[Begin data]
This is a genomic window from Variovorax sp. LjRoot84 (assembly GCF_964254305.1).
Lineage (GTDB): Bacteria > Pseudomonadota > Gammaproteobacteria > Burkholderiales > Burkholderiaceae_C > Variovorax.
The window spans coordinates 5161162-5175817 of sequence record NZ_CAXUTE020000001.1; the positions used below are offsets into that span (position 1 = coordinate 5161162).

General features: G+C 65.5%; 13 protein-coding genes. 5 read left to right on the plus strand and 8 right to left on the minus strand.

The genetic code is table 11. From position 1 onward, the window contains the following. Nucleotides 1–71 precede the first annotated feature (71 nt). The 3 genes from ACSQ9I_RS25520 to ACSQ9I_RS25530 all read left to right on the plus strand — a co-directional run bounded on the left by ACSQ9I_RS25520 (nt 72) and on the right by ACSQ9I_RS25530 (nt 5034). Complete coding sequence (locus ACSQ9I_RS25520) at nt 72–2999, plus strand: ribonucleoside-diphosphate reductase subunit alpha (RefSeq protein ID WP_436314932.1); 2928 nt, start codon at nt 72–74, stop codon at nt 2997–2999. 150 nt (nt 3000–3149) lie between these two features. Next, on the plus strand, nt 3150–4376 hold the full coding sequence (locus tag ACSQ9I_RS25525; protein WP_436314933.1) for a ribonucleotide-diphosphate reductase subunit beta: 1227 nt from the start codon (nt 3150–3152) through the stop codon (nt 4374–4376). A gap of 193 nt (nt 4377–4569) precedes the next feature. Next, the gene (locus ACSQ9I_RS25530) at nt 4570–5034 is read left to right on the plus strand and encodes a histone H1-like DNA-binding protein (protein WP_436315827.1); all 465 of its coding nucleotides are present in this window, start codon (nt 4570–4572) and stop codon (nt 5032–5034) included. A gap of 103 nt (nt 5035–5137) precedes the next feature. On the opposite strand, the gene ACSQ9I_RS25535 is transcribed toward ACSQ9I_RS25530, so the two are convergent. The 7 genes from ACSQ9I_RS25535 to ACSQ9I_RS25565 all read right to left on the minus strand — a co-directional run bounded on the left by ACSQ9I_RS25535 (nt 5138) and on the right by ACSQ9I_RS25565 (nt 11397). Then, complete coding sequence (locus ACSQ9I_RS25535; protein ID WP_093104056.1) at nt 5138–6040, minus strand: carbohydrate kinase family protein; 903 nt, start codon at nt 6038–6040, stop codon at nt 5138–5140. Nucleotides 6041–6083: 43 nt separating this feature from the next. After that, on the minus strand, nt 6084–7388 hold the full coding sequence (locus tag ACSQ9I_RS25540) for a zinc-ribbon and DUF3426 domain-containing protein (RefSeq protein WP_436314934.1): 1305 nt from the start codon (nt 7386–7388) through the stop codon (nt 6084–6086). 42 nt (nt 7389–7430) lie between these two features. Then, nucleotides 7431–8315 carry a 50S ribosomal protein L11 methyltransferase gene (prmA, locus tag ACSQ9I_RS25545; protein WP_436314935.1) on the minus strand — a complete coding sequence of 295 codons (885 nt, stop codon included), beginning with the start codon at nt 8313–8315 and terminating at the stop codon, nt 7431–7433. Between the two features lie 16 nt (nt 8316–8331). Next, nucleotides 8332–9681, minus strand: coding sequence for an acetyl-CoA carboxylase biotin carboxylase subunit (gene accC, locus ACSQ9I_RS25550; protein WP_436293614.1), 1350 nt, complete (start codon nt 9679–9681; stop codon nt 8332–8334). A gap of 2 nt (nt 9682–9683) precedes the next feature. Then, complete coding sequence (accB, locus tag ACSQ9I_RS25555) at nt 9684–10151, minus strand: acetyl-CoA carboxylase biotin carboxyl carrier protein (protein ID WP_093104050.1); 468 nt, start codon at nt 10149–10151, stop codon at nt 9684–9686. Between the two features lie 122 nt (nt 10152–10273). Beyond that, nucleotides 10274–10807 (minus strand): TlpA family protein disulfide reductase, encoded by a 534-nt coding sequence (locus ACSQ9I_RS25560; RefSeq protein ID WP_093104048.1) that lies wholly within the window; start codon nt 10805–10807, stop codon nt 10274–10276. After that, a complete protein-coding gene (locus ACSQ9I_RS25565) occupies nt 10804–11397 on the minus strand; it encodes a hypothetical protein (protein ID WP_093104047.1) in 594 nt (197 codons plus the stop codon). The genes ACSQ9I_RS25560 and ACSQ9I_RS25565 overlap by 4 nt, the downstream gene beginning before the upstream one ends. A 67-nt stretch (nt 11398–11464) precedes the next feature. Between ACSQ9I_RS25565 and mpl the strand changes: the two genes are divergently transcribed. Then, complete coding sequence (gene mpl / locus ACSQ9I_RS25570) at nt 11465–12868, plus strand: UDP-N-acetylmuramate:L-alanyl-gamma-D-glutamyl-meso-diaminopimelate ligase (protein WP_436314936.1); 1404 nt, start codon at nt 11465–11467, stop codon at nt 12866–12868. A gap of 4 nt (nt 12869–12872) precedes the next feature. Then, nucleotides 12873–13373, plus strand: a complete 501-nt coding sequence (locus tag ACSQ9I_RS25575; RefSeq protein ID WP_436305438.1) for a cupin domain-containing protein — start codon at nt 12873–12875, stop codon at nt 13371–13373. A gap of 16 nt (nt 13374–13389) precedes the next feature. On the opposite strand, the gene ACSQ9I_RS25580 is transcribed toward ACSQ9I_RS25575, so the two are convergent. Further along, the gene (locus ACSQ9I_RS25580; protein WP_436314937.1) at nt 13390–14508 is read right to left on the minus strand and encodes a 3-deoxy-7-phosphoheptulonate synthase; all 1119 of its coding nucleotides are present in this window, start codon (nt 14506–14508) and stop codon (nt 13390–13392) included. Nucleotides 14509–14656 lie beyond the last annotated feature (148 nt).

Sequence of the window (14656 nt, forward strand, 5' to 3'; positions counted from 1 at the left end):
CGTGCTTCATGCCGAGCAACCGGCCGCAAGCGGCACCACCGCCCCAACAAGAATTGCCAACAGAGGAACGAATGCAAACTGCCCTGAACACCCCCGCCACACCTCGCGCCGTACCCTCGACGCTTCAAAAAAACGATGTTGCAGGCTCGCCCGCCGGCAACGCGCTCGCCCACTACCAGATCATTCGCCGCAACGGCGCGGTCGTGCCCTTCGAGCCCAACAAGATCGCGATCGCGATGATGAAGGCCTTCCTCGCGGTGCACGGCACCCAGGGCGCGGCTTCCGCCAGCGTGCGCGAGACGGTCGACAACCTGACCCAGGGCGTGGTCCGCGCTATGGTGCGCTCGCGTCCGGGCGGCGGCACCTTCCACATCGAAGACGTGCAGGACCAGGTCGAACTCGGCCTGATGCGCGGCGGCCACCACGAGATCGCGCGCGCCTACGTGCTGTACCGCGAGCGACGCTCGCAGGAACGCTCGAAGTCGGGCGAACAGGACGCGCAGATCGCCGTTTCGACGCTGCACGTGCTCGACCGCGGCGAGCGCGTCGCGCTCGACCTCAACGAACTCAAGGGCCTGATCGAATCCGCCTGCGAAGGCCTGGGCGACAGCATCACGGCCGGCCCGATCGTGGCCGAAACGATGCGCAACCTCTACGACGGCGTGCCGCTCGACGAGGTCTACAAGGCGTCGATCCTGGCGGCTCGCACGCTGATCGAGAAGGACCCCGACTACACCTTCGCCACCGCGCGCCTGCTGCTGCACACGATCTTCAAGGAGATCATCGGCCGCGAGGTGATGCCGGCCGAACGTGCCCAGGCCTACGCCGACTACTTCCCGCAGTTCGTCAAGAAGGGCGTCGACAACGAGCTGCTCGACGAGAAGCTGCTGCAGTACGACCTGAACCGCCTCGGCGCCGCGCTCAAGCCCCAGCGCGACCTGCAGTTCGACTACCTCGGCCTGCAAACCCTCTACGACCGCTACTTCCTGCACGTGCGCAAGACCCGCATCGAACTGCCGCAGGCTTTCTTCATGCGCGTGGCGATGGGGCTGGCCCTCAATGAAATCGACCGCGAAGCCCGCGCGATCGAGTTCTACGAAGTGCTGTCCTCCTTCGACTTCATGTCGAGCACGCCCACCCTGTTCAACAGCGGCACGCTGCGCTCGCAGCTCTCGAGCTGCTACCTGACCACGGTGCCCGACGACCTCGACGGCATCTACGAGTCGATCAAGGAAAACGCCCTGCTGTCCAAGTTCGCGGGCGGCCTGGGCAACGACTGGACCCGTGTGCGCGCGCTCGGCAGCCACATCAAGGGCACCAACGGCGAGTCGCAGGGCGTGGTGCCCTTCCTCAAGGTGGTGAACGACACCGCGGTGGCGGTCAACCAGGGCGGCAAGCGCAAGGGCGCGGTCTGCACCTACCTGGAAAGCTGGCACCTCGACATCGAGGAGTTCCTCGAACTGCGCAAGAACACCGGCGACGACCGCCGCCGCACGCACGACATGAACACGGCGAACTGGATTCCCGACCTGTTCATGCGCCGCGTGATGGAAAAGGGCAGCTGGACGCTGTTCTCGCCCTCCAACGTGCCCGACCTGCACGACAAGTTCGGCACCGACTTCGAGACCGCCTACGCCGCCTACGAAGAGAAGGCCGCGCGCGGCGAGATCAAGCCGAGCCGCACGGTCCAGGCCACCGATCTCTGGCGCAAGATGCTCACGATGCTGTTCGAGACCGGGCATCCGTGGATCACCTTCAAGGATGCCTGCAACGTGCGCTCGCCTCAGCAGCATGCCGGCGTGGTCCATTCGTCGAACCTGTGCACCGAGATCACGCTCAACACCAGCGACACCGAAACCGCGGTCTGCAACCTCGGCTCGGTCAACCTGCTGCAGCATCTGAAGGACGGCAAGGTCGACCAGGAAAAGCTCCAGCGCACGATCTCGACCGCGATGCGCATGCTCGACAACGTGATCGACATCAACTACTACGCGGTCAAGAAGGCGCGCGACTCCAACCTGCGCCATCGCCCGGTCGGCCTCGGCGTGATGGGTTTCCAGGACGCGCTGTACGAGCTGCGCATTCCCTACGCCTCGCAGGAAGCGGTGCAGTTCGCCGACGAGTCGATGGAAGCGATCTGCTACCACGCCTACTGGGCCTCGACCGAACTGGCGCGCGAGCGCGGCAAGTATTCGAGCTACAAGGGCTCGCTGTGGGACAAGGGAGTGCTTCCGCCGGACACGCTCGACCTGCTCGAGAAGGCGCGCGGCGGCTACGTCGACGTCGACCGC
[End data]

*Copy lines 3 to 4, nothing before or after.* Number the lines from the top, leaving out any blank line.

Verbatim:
The window spans coordinates 5161162-5175817 of sequence record NZ_CAXUTE020000001.1; the positions used below are offsets into that span (position 1 = coordinate 5161162).

General features: G+C 65.5%; 13 protein-coding genes. 5 read left to right on the plus strand and 8 right to left on the minus strand.